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Black Chicken, Watermelon Toothpaste, & Outer Space: 10 Travel Photos

Categories: Travel Hog
Here are ten things that I learned on my summer vacation to Thailand:

1. In Mae Salong, I discovered that there is such a thing as black chicken. The color is natural from the breed, and it tastes like the regular chicken does here: fresh and delicious without all the hormones and stuff pumped into it.

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Lee Klein
2. Mae Salong has a large Chinese immigrant population -- one of the few places in Thailand where Mandarin is spoken. It used to be a major grower of opium (located in the Golden Triangle), but now the fields are filled with oolong tea leaves. What I didn't know is how much oolong tea leaves resemble ficus leaves (albeit ridged).

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Lee Klein
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3. In Bangkok and everywhere else in Thailand, I learned that 7-11's are ubiquitous. The company, which was bought out by a Japanese firm in 1991, has 6,000 stores in this country -- half of which are in Bangkok. The company plans to have over 50,000 outlets here within the next decade.

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Lee Klein
4. In Mae Hong Son, we realized that the concept for the new Make A Shake on Lincoln Road, which creates shakes using various candies, has been in Thailand for years.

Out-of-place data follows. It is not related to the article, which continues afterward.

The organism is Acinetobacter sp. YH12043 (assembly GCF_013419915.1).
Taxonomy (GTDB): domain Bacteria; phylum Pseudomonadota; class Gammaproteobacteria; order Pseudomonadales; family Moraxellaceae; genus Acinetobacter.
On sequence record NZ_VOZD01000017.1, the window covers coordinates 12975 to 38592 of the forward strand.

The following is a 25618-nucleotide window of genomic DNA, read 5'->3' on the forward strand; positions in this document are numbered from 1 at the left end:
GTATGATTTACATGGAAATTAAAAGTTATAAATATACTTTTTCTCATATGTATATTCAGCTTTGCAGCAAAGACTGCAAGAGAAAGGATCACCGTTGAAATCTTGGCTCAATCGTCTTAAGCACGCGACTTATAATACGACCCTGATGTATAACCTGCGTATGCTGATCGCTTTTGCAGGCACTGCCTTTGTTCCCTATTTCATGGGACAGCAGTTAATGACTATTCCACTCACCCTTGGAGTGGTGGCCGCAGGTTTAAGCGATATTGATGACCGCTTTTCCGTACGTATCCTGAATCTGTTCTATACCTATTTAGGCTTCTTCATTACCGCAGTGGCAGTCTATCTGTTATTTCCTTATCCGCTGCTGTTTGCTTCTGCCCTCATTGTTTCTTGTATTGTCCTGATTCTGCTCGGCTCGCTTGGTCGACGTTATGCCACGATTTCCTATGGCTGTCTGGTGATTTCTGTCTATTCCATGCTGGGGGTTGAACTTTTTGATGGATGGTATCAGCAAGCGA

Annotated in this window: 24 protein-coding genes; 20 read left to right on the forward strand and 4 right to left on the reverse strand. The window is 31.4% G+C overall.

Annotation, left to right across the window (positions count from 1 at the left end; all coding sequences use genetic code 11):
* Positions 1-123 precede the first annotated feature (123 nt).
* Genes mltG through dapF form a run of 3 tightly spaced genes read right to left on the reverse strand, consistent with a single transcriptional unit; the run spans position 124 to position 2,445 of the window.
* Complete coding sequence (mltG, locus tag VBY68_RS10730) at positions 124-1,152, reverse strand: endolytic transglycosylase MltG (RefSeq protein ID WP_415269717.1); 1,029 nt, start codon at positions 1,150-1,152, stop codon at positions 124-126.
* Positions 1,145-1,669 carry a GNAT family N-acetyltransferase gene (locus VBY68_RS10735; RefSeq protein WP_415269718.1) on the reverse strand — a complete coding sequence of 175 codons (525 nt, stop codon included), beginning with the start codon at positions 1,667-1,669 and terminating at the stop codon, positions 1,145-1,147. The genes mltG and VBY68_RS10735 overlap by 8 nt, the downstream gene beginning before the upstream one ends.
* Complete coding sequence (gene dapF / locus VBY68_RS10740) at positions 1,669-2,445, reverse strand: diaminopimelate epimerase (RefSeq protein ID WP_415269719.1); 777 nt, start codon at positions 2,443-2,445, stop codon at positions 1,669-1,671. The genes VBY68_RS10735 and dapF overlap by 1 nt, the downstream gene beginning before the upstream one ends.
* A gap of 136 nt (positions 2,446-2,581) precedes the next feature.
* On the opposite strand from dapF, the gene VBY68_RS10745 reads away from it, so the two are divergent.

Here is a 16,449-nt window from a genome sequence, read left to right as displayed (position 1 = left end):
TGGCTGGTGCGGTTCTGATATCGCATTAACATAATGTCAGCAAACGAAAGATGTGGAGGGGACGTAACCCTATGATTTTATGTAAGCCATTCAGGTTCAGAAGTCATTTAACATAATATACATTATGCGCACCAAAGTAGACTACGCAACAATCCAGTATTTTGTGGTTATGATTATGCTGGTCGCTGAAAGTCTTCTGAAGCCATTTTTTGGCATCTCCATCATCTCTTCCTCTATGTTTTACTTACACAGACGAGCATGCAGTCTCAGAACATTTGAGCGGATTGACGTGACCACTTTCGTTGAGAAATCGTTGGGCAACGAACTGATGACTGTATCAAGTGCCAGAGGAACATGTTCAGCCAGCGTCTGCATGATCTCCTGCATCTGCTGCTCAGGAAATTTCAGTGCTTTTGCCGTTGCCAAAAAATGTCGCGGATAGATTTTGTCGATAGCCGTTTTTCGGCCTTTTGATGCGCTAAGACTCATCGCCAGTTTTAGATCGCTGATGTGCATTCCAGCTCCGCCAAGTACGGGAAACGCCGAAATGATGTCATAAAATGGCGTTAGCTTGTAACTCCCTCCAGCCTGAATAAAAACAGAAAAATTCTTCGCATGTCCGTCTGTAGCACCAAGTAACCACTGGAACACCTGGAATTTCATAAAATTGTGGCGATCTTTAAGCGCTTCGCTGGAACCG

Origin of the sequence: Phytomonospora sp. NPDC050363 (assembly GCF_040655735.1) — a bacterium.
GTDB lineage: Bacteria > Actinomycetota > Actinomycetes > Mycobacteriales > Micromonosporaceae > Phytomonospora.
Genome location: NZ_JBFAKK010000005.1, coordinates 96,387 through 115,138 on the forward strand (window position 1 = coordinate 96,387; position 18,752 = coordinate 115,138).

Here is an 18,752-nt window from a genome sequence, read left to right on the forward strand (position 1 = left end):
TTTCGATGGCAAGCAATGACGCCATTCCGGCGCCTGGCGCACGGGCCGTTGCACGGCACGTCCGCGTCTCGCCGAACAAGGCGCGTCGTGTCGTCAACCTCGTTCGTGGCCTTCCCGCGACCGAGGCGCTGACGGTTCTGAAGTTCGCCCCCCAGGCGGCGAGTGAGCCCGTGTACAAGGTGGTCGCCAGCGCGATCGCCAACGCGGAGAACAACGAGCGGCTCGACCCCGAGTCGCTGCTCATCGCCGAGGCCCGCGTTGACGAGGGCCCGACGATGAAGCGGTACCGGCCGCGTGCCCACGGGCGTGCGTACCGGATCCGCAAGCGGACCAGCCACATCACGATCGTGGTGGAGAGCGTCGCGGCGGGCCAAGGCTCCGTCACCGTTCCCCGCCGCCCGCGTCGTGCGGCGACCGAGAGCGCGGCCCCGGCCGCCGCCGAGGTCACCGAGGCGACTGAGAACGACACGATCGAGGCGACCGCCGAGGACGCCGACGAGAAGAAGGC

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Lee Klein
5. In a little-known town in Nan province, we stayed with three sisters and ate whatever they cooked up. It was here I learned how difficult net fishing is. Sure looks easy enough - toss a circular net with weights attached to the bottom into a pond, then slowly pull it out by an attached rope, dredging up whatever fish get ensnared. I went with one of our hosts, Ginda, to give it a try, but ended up providing only comic relief. When she netted a frog, it was like finding caviar -- Ginda knocked the poor fella out with about a dozen whacks to the noggin. The regular fish are gutted and cleaned before being thrown into a wok with hot oil, but the frog was chopped up, innards, eyeballs and all, and tossed in. It was then mixed with fiery tom yam paste, garlic, ginger, and basil. I was loathe to taste it, but managed to select the pieces that looked most like the leg. This was the basis for our dinner that night:

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Lee Klein

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1 comments
Frodnesor
Frodnesor

We saw those some of those "rose apples" at the Upper Eastside Farmer's Market at Biscayne & 79th Street a few weeks ago, where they were calling them "water apples." Gorgeous color, texture somewhere between an apple and a pear, but they didn't taste like much.

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